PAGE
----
“It doesn’t have to be perfect to be beautiful”

Every time I’m in my bathroom, washing my hands, I smile. It’s the combination of pretty little things. They’re simple. A thrifted silver tray with delicate little feet that remind me of a clawfoot tub. There’s the new pumpkin-flavored candle, and the Kleenex box that’s black and white (this makes me happy since it’s my favorite color combination ever), and the pretty bath salts and soap my husband bought me from Anthropologie one Christmas that I keep to look pretty. It’s memories and time and a little moment of beauty while I wash my hands with lavender-scented soap. (Dear reader, lest you think I get these moments of beauty often, please realize this is because 1) I’ve locked myself in the bathroom to pee by myself! Luxury for moms to littles! and 2) To see this little vignette, I’m ignoring the other things like waded-up TP left by my baby girl as she stands and grasps on to the TP holder, or the shoe prints on the counters from boys who think counters are step stools. But I digress.)

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IMG_1619.JPGCreating little beautiful moments in my house not only help me to bring beauty into the daily and mundane tasks of washing my hands and using the restroom, but also speak much more boldly and on a much grander scale. Though little, they are physical moments that evidence a care and concern for the small. That small spaces — however imperfect and broken or not-what-we-want — carry within them the possibility for beauty and refreshment. Or as Myquillin Smith says, “it doesn’t have to be perfect to be beautiful.”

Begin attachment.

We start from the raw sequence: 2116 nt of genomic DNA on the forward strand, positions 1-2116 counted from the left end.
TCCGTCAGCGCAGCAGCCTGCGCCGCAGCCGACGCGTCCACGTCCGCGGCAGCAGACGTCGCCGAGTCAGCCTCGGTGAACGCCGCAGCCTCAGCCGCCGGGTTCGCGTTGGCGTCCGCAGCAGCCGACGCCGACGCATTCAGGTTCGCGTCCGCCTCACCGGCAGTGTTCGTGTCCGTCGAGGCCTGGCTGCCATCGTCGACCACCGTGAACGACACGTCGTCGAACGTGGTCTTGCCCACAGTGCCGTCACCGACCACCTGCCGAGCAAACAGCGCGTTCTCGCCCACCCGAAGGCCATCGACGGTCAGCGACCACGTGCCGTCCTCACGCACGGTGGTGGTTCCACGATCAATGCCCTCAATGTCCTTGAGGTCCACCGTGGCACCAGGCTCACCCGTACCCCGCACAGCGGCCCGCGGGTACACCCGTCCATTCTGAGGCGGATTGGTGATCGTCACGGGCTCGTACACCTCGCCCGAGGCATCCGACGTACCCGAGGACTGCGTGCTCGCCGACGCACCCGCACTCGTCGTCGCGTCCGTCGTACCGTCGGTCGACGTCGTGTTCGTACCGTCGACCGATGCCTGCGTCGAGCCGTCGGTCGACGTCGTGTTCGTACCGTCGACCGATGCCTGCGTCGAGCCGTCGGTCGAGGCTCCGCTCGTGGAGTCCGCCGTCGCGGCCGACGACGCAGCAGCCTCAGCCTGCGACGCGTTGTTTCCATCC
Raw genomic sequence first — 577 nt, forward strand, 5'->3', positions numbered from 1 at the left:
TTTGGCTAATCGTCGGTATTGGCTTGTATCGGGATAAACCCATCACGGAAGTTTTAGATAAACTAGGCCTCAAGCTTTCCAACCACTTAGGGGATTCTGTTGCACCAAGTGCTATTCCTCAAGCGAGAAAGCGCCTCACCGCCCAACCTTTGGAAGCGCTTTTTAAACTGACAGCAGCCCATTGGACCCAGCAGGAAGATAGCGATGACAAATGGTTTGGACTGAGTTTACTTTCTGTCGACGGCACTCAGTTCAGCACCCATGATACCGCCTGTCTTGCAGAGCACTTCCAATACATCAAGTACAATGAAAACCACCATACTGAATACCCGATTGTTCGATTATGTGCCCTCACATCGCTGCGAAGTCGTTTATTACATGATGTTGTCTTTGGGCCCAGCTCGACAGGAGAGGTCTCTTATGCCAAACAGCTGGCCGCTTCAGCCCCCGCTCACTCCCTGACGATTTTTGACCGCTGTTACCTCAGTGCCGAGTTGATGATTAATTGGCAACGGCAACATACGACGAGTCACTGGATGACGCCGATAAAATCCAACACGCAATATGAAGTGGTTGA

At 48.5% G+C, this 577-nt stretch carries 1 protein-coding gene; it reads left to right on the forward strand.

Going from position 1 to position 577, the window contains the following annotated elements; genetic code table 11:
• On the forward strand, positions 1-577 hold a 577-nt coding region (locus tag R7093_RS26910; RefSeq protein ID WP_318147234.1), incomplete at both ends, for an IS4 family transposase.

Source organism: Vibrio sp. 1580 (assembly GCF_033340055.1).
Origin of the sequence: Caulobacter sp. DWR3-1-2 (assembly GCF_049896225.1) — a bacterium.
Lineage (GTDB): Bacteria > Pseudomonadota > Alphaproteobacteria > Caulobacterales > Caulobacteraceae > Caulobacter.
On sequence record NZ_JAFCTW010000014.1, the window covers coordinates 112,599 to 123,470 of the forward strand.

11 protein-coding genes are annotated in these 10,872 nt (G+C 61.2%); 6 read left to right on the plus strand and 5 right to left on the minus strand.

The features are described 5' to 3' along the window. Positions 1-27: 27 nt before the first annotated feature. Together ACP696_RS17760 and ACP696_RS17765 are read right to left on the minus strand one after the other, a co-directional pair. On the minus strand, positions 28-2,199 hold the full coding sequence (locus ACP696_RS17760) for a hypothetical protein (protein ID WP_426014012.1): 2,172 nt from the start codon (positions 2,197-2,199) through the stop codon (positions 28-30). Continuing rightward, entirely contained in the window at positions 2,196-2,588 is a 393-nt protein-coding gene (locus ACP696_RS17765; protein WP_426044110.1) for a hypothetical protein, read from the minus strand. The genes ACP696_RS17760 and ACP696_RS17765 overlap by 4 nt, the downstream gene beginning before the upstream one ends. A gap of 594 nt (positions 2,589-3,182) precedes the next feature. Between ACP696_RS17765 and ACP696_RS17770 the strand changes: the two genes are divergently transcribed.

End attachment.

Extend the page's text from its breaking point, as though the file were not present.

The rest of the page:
Little vignettes or moments of whimsy (like the twinkle lights in my backyard or the silver faux deer and moose heads in our living room) are daily reminders to not take myself too seriously, to welcome the magic and twinkle of lights against the sky, and realize in a physical way the value of piecing together broken and cast-off things to create beauty.

My thrift store tray points to a spiritual reality — that we’re all broken, all cast-off, all longing for redemption and usefulness. And as it props up my pretties, and as I scrub my hands, I remember that God delights in bringing cast-offs like us together, inviting us to sit down together at a glorious feast, where we all will have a place and all be made whole.

 

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(This whole write-for-31-days thing started with the “Nester,” Myquillin Smith, and her series this year is on vignettes.) This is the thirtieth post for the Write 31 days challenge, where I’ll be writing every day through the month of October. I’m excited to see what comes of this daily practice. I’d love for you to comment, pin the above image, share posts and subscribe to receive posts to the right in the sidebar as we work through these things together. Posts in the series are all linked to from the first post.

 

 

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